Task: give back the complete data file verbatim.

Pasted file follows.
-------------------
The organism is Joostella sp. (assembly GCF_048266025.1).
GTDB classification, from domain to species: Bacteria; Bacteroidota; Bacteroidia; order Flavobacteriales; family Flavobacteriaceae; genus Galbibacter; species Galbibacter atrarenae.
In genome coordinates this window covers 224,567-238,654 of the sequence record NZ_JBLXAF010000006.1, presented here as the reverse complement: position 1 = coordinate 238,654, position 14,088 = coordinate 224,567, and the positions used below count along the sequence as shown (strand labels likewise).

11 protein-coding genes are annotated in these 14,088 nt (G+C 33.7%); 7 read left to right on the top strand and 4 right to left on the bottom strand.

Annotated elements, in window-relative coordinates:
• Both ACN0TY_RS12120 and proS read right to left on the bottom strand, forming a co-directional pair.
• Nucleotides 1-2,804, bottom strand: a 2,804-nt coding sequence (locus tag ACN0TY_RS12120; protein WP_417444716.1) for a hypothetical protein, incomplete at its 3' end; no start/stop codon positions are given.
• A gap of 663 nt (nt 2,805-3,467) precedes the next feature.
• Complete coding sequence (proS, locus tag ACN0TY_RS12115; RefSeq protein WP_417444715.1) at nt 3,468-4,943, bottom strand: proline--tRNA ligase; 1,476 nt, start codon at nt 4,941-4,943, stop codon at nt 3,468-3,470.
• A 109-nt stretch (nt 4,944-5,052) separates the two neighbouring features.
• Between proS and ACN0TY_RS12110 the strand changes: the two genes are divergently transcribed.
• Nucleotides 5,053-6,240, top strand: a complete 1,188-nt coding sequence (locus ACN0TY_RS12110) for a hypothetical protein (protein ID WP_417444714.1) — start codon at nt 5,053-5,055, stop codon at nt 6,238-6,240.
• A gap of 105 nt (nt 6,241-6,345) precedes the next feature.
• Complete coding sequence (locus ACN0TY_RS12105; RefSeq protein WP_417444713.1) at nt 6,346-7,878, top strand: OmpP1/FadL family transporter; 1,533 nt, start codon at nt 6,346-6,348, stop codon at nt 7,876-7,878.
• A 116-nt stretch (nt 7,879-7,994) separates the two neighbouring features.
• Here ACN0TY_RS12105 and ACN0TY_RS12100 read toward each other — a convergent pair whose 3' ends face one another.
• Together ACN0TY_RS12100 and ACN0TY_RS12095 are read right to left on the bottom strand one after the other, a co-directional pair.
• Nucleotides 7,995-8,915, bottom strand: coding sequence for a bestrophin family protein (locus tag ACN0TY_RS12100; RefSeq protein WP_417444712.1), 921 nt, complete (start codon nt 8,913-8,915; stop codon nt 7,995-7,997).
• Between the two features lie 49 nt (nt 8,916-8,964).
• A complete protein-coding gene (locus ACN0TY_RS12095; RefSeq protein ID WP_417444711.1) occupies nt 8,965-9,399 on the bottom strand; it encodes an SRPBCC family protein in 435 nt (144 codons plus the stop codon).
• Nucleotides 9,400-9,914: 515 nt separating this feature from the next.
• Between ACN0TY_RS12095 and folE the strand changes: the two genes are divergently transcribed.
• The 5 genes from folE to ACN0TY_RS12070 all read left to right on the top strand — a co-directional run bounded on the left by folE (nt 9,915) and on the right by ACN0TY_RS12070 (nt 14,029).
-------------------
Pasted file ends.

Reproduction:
The organism is Joostella sp. (assembly GCF_048266025.1).
GTDB classification, from domain to species: Bacteria; Bacteroidota; Bacteroidia; order Flavobacteriales; family Flavobacteriaceae; genus Galbibacter; species Galbibacter atrarenae.
In genome coordinates this window covers 224,567-238,654 of the sequence record NZ_JBLXAF010000006.1, presented here as the reverse complement: position 1 = coordinate 238,654, position 14,088 = coordinate 224,567, and the positions used below count along the sequence as shown (strand labels likewise).

11 protein-coding genes are annotated in these 14,088 nt (G+C 33.7%); 7 read left to right on the top strand and 4 right to left on the bottom strand.

Annotated elements, in window-relative coordinates:
• Both ACN0TY_RS12120 and proS read right to left on the bottom strand, forming a co-directional pair.
• Nucleotides 1-2,804, bottom strand: a 2,804-nt coding sequence (locus tag ACN0TY_RS12120; protein WP_417444716.1) for a hypothetical protein, incomplete at its 3' end; no start/stop codon positions are given.
• A gap of 663 nt (nt 2,805-3,467) precedes the next feature.
• Complete coding sequence (proS, locus tag ACN0TY_RS12115; RefSeq protein WP_417444715.1) at nt 3,468-4,943, bottom strand: proline--tRNA ligase; 1,476 nt, start codon at nt 4,941-4,943, stop codon at nt 3,468-3,470.
• A 109-nt stretch (nt 4,944-5,052) separates the two neighbouring features.
• Between proS and ACN0TY_RS12110 the strand changes: the two genes are divergently transcribed.
• Nucleotides 5,053-6,240, top strand: a complete 1,188-nt coding sequence (locus ACN0TY_RS12110) for a hypothetical protein (protein ID WP_417444714.1) — start codon at nt 5,053-5,055, stop codon at nt 6,238-6,240.
• A gap of 105 nt (nt 6,241-6,345) precedes the next feature.
• Complete coding sequence (locus ACN0TY_RS12105; RefSeq protein WP_417444713.1) at nt 6,346-7,878, top strand: OmpP1/FadL family transporter; 1,533 nt, start codon at nt 6,346-6,348, stop codon at nt 7,876-7,878.
• A 116-nt stretch (nt 7,879-7,994) separates the two neighbouring features.
• Here ACN0TY_RS12105 and ACN0TY_RS12100 read toward each other — a convergent pair whose 3' ends face one another.
• Together ACN0TY_RS12100 and ACN0TY_RS12095 are read right to left on the bottom strand one after the other, a co-directional pair.
• Nucleotides 7,995-8,915, bottom strand: coding sequence for a bestrophin family protein (locus tag ACN0TY_RS12100; RefSeq protein WP_417444712.1), 921 nt, complete (start codon nt 8,913-8,915; stop codon nt 7,995-7,997).
• Between the two features lie 49 nt (nt 8,916-8,964).
• A complete protein-coding gene (locus ACN0TY_RS12095; RefSeq protein ID WP_417444711.1) occupies nt 8,965-9,399 on the bottom strand; it encodes an SRPBCC family protein in 435 nt (144 codons plus the stop codon).
• Nucleotides 9,400-9,914: 515 nt separating this feature from the next.
• Between ACN0TY_RS12095 and folE the strand changes: the two genes are divergently transcribed.
• The 5 genes from folE to ACN0TY_RS12070 all read left to right on the top strand — a co-directional run bounded on the left by folE (nt 9,915) and on the right by ACN0TY_RS12070 (nt 14,029).